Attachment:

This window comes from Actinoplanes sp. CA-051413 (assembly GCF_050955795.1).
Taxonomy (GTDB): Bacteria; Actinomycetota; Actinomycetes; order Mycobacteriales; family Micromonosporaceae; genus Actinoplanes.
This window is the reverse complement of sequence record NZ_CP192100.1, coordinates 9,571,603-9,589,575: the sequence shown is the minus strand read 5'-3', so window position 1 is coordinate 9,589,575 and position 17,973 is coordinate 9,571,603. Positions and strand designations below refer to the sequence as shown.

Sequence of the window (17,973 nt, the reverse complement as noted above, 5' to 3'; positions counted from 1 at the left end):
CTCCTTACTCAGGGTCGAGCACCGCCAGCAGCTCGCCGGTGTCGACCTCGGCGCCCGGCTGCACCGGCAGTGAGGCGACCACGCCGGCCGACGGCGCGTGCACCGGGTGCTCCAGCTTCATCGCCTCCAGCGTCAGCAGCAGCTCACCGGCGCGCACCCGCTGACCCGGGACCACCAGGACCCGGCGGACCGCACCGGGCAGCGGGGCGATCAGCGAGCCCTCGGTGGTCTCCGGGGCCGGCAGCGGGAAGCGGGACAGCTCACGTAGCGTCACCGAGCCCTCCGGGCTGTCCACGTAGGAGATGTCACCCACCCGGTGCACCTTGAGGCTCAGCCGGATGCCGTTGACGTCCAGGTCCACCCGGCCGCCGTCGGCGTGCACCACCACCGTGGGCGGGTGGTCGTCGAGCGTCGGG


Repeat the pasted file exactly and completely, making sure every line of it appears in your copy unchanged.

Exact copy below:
This window comes from Actinoplanes sp. CA-051413 (assembly GCF_050955795.1).
Taxonomy (GTDB): Bacteria; Actinomycetota; Actinomycetes; order Mycobacteriales; family Micromonosporaceae; genus Actinoplanes.
This window is the reverse complement of sequence record NZ_CP192100.1, coordinates 9,571,603-9,589,575: the sequence shown is the minus strand read 5'-3', so window position 1 is coordinate 9,589,575 and position 17,973 is coordinate 9,571,603. Positions and strand designations below refer to the sequence as shown.

Sequence of the window (17,973 nt, the reverse complement as noted above, 5' to 3'; positions counted from 1 at the left end):
CTCCTTACTCAGGGTCGAGCACCGCCAGCAGCTCGCCGGTGTCGACCTCGGCGCCCGGCTGCACCGGCAGTGAGGCGACCACGCCGGCCGACGGCGCGTGCACCGGGTGCTCCAGCTTCATCGCCTCCAGCGTCAGCAGCAGCTCACCGGCGCGCACCCGCTGACCCGGGACCACCAGGACCCGGCGGACCGCACCGGGCAGCGGGGCGATCAGCGAGCCCTCGGTGGTCTCCGGGGCCGGCAGCGGGAAGCGGGACAGCTCACGTAGCGTCACCGAGCCCTCCGGGCTGTCCACGTAGGAGATGTCACCCACCCGGTGCACCTTGAGGCTCAGCCGGATGCCGTTGACGTCCAGGTCCACCCGGCCGCCGTCGGCGTGCACCACCACCGTGGGCGGGTGGTCGTCGAGCGTCGGG